But paradoxically, we miss true solitude. Georgetown professor and author Cal Newport notes solitude is a time “to step away from reacting to the output of other minds … [and] be alone with your mind.” In addition to deep work—those four-to-six-hour blocks we need for the important parts of our jobs—we need solitude to create and to solve problems. Some used daily commutes, while others found time to hide in the office. But our Zoom lives just don’t allow for solitude.

We’re calling this puzzling issue the “loneliness-solitude paradox.” And it might confuse CEOs who are trying to pay the bills. Their lonely people, pining to get back to normalcy, might be screaming for specific processes to return. But what they say they want isn’t always what they need

For example, as one CEO notes, “My sales people are saying they’re really suffering from a lack of face-to-face meetings with their clients. But I think what’s really going on is they are missing informal relationships. They just need to shoot the breeze for a while with people they like and respect.” During our conversation on avoiding snapback, another CEO realized his yearning for travel was actually a yearning for solitude. He exclaimed, “Damn it, now I know why I go to Japan so often to visit our team! I need that nine-hour flight. It gets me away from the hourly disruptions and lets me focus on what really needs to get done. I use travel to escape the day-to-day and focus on the long-term.” Leading CEOs will listen and respond carefully when addressing desires to get back to pre-pandemic norms.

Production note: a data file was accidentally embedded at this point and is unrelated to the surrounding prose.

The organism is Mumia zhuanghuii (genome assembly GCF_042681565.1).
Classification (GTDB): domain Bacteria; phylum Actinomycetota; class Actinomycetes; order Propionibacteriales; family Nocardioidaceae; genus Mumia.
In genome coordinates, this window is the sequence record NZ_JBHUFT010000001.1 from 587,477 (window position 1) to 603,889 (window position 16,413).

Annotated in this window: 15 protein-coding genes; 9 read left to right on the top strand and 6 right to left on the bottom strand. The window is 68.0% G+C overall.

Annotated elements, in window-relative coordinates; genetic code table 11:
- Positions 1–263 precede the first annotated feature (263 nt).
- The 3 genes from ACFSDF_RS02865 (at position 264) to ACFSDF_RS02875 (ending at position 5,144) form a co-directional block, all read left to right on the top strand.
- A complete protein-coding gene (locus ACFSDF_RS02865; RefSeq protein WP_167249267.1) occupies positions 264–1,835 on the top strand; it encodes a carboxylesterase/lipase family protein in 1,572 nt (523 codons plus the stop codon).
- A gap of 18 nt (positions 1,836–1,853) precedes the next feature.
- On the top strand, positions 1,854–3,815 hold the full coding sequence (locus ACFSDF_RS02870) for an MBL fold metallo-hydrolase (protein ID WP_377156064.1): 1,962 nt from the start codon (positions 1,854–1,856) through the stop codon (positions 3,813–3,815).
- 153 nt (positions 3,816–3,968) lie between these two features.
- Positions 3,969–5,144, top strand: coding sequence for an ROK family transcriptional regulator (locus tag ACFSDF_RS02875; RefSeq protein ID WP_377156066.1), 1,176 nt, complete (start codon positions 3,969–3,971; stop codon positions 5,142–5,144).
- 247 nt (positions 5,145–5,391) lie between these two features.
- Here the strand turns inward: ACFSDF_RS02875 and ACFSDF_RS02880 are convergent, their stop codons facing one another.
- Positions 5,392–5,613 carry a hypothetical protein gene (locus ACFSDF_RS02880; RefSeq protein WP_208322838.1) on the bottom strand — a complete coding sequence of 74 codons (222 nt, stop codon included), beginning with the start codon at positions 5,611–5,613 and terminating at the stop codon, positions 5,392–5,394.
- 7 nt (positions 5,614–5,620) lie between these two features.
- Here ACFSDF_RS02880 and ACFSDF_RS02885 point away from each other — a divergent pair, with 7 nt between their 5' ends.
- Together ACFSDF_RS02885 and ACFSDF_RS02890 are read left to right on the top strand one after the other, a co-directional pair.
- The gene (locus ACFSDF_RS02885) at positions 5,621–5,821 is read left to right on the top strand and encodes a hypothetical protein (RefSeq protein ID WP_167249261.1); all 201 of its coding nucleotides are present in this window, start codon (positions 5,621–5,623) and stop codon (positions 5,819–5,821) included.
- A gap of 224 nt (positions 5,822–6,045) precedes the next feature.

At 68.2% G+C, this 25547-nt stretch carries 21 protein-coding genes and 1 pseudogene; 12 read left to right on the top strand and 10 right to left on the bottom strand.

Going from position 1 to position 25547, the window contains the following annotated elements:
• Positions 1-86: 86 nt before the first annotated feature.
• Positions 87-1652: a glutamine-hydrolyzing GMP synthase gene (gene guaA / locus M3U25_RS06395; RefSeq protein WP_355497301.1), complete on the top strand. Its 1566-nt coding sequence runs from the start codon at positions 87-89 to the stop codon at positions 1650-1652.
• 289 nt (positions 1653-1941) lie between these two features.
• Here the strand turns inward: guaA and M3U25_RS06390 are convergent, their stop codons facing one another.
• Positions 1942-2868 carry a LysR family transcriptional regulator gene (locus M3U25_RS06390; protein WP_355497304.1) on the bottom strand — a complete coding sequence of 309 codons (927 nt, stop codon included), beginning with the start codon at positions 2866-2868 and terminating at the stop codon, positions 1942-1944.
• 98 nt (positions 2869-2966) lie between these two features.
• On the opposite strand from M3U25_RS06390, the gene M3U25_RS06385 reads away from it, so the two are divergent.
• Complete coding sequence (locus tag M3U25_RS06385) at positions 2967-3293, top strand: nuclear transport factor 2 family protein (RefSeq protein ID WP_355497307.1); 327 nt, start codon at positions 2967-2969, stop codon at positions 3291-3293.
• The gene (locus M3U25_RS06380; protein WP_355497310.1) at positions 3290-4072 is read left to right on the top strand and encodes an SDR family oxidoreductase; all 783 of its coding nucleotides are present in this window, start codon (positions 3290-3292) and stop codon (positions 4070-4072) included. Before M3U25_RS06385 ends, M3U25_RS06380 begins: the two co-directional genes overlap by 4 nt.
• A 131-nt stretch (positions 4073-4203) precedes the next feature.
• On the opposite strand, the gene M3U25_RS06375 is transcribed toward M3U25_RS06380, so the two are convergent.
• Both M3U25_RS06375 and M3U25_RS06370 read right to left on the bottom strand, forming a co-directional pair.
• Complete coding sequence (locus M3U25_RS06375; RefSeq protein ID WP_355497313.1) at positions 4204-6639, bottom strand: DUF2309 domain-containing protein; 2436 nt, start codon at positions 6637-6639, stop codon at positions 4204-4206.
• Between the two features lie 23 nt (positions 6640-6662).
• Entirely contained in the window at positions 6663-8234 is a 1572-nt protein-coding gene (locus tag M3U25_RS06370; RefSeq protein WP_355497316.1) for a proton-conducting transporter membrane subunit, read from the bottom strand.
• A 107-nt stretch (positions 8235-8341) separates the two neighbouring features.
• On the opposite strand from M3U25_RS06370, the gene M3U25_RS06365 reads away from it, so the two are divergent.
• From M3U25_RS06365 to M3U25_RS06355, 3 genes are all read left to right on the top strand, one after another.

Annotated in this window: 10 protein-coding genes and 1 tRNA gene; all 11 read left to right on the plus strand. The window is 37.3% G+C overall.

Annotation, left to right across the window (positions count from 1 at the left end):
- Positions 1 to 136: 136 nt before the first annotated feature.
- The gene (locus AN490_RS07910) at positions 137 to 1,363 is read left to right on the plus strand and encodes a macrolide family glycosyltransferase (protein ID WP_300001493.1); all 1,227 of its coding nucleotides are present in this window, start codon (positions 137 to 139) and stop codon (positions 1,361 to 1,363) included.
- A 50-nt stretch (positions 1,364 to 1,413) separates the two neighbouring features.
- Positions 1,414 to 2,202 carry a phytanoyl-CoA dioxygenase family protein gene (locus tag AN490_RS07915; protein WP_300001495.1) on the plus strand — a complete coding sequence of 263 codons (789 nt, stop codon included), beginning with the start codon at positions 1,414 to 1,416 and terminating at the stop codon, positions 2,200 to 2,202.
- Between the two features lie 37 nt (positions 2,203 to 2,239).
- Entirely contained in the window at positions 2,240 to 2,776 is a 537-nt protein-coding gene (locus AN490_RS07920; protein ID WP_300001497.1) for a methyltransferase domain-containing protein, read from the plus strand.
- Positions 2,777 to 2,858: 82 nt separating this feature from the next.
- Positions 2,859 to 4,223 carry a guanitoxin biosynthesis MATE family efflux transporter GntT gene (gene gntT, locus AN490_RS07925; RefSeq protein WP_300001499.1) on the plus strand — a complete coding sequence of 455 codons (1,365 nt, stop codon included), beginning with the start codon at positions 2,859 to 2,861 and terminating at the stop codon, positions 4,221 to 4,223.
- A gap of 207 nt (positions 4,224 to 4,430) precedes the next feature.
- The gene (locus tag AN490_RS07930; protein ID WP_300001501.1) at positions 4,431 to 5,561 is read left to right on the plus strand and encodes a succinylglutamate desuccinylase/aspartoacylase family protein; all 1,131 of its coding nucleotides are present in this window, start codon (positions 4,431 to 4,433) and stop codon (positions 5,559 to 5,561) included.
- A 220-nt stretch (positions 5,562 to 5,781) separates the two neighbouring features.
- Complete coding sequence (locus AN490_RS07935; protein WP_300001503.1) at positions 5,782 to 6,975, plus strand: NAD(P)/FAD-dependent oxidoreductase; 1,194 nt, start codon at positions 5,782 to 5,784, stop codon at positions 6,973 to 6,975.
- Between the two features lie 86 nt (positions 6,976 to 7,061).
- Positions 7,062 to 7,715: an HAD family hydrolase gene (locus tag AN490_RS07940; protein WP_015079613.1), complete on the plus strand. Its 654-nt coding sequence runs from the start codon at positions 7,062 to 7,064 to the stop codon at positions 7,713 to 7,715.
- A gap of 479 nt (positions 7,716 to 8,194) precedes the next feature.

The action: Start discussing the bills to pay now. Explore the problems your people describe, but beware that they may not pinpoint the actual issue. Ask “why” more often. 

Commit to a new social contract